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Searching for Keynes: An Essay on the Political Economy of Fiscal Policy, with Application to Canada, 1870-2000 - revised version

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  • Stanley L. Winer
  • J Stephen Ferris

Abstract

Keynes' General Theory (1936) is arguably one of the most important books of the twentieth century. His ideas for stabilizing the aggregate economy have profoundly influenced economic theory as well as popular opinion about what governments can and should do with respect to the business cycle. On the other hand, whether Keynesian theory has substantially altered the course of public policy remains an open question. In this paper we identify the elements required for any investigation of the impact of Keynes' ideas on policy choices and then conduct our own 'search for Keynes', applying an intertemporal spatial voting framework to study the fiscal history of the Government of Canada from 1870 to 2000. The long time series allows the construction of a counterfactual – one of several essential elements - showing what governments would have planned to do ‘after Keynes’, if Keynes' ideas had not in fact been present. Our results suggest that textbook Keynesianism is identifiable in the Canadian data.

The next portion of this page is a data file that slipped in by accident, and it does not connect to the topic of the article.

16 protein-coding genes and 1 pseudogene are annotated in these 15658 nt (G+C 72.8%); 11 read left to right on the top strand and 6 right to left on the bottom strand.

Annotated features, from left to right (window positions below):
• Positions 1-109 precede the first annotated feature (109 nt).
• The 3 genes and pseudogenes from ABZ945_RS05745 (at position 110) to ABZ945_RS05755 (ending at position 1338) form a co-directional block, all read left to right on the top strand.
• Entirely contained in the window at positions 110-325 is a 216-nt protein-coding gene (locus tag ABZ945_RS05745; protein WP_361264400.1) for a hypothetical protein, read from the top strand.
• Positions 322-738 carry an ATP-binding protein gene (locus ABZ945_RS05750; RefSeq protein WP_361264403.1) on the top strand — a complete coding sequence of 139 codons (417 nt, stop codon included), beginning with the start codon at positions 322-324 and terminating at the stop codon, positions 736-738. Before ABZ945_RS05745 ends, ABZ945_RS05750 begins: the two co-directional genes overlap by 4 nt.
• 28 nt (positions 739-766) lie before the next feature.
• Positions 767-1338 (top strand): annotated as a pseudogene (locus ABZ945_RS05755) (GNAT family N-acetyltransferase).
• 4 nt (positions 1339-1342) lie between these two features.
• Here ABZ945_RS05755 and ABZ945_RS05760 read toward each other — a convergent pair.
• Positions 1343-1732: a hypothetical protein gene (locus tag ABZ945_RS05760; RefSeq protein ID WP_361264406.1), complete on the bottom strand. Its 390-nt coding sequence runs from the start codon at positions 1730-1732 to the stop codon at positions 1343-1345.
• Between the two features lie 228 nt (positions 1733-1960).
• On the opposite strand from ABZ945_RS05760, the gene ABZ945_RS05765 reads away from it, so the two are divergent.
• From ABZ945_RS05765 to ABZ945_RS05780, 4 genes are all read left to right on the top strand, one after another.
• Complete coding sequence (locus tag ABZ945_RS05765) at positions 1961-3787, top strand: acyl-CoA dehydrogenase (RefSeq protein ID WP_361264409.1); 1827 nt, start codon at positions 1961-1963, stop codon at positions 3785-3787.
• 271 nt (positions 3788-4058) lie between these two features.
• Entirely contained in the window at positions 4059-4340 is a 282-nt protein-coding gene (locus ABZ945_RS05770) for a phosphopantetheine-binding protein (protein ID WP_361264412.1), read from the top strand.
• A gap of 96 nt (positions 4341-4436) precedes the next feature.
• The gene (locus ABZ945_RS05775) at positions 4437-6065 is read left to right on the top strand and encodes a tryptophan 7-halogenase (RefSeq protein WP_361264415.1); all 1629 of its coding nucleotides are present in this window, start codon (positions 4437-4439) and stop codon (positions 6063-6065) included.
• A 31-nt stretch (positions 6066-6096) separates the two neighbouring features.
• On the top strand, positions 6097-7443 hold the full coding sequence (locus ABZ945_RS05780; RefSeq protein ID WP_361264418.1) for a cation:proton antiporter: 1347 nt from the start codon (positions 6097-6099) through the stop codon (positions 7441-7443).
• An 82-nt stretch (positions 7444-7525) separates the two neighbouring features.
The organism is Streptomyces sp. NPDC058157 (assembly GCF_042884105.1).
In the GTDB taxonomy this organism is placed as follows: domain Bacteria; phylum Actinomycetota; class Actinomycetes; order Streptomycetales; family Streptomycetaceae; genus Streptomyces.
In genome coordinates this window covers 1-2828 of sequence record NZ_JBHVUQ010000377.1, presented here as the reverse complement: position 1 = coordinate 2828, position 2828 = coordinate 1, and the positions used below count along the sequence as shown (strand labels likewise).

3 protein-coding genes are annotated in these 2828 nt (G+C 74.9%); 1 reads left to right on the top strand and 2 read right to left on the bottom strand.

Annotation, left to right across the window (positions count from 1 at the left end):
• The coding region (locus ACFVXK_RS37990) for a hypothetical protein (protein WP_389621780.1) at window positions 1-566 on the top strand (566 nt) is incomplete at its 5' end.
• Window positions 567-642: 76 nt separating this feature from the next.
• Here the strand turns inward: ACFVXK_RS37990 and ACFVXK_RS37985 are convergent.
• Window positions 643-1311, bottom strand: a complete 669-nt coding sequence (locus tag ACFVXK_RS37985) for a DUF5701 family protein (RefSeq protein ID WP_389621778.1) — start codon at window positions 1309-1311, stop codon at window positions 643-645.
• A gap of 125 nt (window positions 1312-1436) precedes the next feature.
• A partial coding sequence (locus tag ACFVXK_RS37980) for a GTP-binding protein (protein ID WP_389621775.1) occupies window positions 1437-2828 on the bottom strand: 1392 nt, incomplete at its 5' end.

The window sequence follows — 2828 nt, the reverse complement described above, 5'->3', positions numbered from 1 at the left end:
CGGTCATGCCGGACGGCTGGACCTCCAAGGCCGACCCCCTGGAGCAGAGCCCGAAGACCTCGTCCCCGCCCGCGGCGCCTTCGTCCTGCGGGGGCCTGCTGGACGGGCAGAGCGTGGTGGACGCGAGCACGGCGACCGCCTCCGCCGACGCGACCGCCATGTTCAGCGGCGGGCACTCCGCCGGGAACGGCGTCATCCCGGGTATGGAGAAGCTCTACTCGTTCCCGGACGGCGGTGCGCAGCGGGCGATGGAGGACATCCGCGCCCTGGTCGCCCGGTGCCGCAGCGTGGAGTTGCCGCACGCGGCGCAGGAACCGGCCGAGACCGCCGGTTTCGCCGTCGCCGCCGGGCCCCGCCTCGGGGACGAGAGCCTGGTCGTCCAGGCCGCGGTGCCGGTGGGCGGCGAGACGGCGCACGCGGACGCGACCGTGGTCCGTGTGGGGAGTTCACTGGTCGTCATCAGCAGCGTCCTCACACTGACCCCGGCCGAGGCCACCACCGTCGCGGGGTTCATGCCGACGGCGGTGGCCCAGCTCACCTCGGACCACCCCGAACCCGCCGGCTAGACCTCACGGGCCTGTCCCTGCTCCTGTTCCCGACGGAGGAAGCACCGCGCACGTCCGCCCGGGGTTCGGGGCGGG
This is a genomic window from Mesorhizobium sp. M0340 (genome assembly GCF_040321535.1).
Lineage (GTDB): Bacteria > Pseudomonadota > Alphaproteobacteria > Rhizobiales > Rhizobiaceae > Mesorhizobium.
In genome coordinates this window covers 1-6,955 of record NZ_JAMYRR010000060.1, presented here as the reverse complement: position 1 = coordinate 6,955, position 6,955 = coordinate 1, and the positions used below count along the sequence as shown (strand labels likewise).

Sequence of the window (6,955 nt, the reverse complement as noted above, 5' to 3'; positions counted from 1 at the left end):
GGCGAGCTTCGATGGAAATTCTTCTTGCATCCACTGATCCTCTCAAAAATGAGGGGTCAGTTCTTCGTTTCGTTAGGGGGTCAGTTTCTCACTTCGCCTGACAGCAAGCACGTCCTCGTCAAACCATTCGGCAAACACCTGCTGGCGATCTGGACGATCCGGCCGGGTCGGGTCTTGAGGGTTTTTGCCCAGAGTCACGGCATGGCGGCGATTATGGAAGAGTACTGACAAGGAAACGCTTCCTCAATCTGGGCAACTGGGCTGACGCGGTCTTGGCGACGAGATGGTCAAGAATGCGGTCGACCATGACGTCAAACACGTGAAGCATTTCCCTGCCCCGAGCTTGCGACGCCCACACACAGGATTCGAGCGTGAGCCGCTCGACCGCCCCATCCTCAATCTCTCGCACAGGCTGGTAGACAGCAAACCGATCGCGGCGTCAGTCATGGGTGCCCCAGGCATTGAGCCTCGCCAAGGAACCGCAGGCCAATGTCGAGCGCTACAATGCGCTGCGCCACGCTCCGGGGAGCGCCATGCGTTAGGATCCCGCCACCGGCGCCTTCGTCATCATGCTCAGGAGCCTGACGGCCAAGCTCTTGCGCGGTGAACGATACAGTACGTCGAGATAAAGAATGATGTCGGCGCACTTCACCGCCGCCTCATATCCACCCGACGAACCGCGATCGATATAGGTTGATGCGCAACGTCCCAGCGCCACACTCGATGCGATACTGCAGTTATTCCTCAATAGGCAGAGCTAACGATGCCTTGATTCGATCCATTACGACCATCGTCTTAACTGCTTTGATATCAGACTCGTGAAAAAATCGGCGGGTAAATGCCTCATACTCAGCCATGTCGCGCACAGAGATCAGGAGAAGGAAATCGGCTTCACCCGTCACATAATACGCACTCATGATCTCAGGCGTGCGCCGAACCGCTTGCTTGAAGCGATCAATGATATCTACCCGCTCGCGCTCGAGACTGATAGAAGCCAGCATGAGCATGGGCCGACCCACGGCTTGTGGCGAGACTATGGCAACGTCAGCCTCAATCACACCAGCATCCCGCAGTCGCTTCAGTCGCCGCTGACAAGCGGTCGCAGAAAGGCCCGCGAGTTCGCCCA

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Bibliographic Info

Paper provided by CESifo Group Munich in its series CESifo Working Paper Series with number 1016.

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Date of creation: 2003
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Handle: RePEc:ces:ceswps:_1016

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Keywords: Keynesianism; spatial voting; permanent versus transitory policy; political equilibrium; liquidity constraints;

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